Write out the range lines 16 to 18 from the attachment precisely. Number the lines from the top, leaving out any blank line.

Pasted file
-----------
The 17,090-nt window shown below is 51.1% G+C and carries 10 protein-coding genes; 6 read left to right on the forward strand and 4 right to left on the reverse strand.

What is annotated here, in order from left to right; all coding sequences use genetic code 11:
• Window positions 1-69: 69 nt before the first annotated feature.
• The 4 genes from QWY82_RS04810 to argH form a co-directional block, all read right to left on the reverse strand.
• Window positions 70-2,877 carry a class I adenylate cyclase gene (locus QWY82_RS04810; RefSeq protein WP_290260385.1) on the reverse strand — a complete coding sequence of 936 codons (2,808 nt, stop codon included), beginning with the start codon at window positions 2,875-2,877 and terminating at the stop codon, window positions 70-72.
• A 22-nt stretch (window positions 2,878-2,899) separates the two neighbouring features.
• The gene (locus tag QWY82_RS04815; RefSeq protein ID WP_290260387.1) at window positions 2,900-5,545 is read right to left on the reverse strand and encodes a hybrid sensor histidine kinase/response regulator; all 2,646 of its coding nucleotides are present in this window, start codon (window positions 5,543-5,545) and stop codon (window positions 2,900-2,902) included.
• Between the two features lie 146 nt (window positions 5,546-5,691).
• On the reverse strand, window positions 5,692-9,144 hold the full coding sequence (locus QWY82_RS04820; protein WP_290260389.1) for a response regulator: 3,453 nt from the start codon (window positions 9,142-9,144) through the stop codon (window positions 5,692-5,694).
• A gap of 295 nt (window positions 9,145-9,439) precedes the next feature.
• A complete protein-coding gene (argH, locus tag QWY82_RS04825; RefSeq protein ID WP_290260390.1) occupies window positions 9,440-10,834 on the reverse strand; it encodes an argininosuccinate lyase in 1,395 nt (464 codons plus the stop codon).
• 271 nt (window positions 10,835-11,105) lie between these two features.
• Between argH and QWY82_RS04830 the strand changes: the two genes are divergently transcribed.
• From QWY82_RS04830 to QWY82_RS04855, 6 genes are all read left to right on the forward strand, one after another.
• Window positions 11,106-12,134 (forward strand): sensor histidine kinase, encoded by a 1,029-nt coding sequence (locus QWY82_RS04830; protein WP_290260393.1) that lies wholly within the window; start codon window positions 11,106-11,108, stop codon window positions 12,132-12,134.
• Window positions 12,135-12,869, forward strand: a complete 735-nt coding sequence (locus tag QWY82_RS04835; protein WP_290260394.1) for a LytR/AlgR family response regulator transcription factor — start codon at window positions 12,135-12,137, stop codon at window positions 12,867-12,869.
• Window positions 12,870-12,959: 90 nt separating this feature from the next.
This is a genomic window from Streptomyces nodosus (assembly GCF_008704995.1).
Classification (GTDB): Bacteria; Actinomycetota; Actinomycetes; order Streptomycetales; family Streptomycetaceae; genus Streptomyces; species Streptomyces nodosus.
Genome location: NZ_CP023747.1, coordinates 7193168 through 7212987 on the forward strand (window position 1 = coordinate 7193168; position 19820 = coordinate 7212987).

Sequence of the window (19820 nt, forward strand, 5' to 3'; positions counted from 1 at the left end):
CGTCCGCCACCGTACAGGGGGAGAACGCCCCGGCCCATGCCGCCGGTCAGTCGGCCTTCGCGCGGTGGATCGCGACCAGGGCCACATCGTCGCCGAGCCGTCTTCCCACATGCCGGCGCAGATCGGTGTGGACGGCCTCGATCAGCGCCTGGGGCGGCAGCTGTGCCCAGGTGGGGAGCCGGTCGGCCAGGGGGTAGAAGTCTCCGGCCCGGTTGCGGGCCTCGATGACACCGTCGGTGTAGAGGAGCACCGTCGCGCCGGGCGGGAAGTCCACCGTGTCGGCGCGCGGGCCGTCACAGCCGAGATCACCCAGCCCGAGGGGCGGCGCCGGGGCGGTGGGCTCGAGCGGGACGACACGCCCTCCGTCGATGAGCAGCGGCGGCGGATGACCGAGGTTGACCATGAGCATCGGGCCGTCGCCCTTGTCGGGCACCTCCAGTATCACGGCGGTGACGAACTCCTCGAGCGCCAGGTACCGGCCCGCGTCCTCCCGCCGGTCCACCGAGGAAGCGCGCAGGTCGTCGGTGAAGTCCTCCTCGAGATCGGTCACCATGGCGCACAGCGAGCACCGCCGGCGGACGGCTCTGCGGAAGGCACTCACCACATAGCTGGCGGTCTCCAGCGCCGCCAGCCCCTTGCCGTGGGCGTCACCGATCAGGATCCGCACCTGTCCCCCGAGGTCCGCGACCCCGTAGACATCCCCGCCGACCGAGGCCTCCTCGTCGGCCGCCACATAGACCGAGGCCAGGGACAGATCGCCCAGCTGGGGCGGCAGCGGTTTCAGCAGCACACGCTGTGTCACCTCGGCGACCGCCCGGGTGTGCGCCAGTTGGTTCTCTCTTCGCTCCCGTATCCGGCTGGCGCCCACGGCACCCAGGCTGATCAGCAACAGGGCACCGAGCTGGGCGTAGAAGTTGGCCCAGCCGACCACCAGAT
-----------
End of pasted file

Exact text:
• Window positions 12,135-12,869, forward strand: a complete 735-nt coding sequence (locus tag QWY82_RS04835; protein WP_290260394.1) for a LytR/AlgR family response regulator transcription factor — start codon at window positions 12,135-12,137, stop codon at window positions 12,867-12,869.
• Window positions 12,870-12,959: 90 nt separating this feature from the next.
This is a genomic window from Streptomyces nodosus (assembly GCF_008704995.1).